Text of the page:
The Green Building Council of Australia (GBCA) says sustainable schools deliver high-performing students and is encouraging more schools to go green.

Just as companies witness increased productivity among staff after moving into a sustainable office or retrofitting an existing building, the GBCA says the same goes for the nation’s schools.

“Companies around Australia are achieving increases in productivity of up to 15 percent when they move their employees into high-performance, Green Star-rated buildings,” says GBCA chief operating officer Robin Mellon. “We must demand similar high-performance learning environments for our students.”

Various international studies on green schools have demonstrated that:

  • A 25 per cent improvement on test scores and a 41 per cent improvement in health can be achieved by providing good lighting and ventilation.
  • Students that have plenty of daylight in their classrooms progress 26 per cent faster in reading and 20 per cent faster in maths.
  • A child’s academic progress can be affected by up to 25 per cent by the classroom environment.
  • Good indoor air quality improves health and concentration.
  • Effective acoustics boost children’s learning potential.

Research out of the Lawrence Berkeley National Laboratories in California shows that when ventilation rates are only meeting the minimum standard, it can result in a decrease in student performance of five to 10 per cent.

Similar studies in the US and New Zealand support those findings and add that asthma cases are reduced when indoor environmental air quality is improved and that a classroom’s design has the same influence on test scores as the student’s teacher.

“Too many students in Australia learn in school buildings that are too cold in winter, too hot in summer, badly lit and poorly ventilated,” said Mellon. “We believe that just as investment in quality teaching and quality resources is essential, so too is investment in quality learning environments.”

Over the past decade, studies worldwide have consistently shown that occupant well-being and productivity are increased in sustainably designed buildings. An increasing amount of modern research into school environments is reiterating the same positive outcomes.

A hands on approach to sustainability

A hands on approach to sustainability

Research in 2004 by Thomas and Thomson and 2009 research by The Sustainable Development Commission shows an inextricable link between students’ well-being and the quality of the environment around them.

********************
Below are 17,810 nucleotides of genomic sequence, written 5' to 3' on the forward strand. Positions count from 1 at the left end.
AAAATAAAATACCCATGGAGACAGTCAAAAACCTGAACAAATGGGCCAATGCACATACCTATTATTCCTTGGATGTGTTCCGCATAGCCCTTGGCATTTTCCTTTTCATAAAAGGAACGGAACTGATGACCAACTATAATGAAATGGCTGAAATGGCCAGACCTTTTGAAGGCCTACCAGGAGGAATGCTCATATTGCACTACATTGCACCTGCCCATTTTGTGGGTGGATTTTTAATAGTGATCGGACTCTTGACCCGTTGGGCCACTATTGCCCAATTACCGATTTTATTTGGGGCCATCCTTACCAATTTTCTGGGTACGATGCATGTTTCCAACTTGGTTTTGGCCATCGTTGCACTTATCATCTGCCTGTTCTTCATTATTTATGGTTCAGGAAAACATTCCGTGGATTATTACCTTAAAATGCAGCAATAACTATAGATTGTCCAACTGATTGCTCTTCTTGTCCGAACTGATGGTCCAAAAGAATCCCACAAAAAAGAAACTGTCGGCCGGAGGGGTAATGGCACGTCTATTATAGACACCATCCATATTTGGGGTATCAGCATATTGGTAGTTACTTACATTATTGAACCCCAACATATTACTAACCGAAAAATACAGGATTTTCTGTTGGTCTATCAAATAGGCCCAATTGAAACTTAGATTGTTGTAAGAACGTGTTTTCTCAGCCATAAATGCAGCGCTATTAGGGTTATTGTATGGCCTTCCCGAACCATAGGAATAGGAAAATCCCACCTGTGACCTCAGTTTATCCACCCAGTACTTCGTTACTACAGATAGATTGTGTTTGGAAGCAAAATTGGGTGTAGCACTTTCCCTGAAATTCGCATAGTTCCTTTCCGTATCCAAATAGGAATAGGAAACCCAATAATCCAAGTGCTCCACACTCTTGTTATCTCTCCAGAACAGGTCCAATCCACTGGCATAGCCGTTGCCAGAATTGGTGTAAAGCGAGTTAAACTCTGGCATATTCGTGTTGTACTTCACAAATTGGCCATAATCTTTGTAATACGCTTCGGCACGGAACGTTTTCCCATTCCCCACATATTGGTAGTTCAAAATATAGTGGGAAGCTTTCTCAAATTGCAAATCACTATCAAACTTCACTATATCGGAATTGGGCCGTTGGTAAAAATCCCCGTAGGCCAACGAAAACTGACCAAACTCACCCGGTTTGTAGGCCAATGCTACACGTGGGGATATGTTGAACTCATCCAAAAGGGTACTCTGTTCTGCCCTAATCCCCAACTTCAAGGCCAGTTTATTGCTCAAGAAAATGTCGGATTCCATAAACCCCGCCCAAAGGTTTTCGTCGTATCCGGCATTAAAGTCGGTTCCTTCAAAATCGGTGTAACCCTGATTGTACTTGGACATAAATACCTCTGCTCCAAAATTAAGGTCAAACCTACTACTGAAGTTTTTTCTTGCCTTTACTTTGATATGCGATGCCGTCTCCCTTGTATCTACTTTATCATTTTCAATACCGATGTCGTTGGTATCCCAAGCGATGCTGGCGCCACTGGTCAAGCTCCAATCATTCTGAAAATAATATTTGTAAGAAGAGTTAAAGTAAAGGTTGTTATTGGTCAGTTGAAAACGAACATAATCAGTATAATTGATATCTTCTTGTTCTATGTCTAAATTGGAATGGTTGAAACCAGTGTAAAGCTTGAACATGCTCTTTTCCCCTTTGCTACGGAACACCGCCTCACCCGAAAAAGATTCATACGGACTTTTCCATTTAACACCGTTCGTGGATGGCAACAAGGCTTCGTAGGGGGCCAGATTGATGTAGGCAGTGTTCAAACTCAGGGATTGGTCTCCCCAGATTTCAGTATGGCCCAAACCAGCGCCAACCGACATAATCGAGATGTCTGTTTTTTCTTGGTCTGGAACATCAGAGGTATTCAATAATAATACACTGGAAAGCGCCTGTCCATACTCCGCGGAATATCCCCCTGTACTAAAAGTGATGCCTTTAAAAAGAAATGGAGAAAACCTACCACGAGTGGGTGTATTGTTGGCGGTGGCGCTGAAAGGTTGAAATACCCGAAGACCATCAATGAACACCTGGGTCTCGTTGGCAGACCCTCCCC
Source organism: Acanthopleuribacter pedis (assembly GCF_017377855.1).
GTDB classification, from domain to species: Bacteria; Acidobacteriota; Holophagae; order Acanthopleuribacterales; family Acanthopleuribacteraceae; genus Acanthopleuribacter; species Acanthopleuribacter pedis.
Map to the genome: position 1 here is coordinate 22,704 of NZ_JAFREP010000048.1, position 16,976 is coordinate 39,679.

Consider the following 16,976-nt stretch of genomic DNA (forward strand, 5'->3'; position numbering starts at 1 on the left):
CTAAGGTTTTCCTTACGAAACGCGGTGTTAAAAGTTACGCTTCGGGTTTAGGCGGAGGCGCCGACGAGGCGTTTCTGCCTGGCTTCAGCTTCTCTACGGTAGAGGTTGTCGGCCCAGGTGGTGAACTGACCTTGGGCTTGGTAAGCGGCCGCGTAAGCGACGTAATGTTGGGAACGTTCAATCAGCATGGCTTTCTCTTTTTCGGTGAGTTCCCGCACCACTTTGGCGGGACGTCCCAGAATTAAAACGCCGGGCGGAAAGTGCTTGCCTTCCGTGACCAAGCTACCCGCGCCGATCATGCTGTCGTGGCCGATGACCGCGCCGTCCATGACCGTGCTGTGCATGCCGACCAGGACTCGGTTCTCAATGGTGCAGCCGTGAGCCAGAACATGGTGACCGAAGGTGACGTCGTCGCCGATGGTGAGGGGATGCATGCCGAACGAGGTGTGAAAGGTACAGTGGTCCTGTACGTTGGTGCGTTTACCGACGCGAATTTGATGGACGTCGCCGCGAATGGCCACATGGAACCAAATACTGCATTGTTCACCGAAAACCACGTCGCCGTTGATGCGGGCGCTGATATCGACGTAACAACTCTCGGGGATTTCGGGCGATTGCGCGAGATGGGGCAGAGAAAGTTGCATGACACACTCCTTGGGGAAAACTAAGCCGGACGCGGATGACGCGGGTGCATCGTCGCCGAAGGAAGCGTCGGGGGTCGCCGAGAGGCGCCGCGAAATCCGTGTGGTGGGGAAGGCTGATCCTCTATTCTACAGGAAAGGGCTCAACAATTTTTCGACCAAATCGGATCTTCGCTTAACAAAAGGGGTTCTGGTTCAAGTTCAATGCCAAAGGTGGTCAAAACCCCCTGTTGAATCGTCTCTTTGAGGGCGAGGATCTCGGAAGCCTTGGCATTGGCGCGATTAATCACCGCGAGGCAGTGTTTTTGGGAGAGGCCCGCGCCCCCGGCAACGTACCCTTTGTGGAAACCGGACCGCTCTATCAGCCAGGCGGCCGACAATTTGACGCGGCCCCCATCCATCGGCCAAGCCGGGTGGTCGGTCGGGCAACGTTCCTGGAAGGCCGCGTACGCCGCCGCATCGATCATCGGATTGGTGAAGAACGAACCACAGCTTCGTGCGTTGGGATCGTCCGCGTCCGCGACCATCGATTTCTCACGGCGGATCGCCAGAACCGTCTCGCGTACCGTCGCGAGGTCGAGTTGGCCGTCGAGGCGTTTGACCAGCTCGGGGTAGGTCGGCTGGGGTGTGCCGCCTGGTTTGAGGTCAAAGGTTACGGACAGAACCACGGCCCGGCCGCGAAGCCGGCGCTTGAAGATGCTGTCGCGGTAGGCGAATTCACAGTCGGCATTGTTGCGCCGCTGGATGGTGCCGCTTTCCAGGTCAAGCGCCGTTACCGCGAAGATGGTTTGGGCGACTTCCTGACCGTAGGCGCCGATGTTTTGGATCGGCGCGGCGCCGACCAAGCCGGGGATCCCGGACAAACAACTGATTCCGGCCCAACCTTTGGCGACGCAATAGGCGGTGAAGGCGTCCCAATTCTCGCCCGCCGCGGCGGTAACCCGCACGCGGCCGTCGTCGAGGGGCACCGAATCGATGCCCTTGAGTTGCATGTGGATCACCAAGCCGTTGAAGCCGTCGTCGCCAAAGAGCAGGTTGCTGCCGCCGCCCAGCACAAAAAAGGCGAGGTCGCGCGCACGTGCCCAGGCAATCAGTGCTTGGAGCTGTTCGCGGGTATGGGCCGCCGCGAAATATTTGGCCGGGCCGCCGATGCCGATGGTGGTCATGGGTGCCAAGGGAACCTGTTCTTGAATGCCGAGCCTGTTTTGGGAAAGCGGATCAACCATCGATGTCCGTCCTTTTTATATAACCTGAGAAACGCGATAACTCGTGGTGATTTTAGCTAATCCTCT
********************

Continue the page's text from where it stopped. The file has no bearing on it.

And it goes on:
With the environment around them playing such a critical role in their learning ability, there is no doubt that sustainable schools have the potential to produce better students.

This year, the UK’s University of Salford and Nightingale Architects released research they conducted on how students’ learning outcomes are affected by classroom design. The study successfully linked learning outcomes to the impact of the building design, finding a child’s academic achievement can be affected by up to 25 per cent by their classroom environment.

A study of more than 21,000 students in California called the Heschong Mahone Daylighting Study showed a profound correlation between student performance and day-lit school environments.

Students with access to daylight showed faster reading and maths progression as well as a five to 10 per cent performance increase if the student had window views.

Backing those findings, a 2010 lab study showed that if students were deprived of natural light all five days of the school week they experienced disrupted melatonin cycles, which is believed to greatly decrease the child’s alertness and ability to concentrate during class.

Research in six schools conducted by Percy-Smith in 2009 shows that active engagement in sustainable practices such as the school garden allows children to act on what they have learned about sustainability day-to-day.

2009 research by Gayford found that students who participated in monitoring and reporting the effectiveness of the sustainability measures being undertaken within the school demonstrated increased motivation and connection with the school and community.

Learning sustainable living

Green schools also offer teachers a better place to teach. It is widely accepted that better workplaces attract better workers and therefore, the best teachers will be drawn to work at the best designed schools.

Sustainably designed schools give teachers the ability to explore the potential of the built environment to facilitate and complement traditional forms of learning. They can also significantly improve the health and well-being of teaching staff.

Spending nearly 90 per cent of their day indoors, teachers benefit from green designed buildings that provide natural daylight, external views, and access to fresh air. A 2003 study found teachers reported higher levels of comfort if they had control over operable windows or thermostats and lighting options.

The summary of most recent research is that sustainably built schools can foster high performance learning because the buildings themselves can be used as learning tools. Rather than reading from a textbook, students can partake in and see first hand the effects sustainable design has on their lives while simultaneously receiving environmental sustainability education.

“Sustainable development will not just be a subject in the classroom: it will be in its bricks and mortar and the way the school uses, and even generates, its own power,” said UK Prime Minister David Cameron, encouraging more UK schools to undertake green retrofits.

“Our students won’t just be told about sustainable development, they will see and work within it: a living, learning place in which to explore what a sustainable lifestyle means.”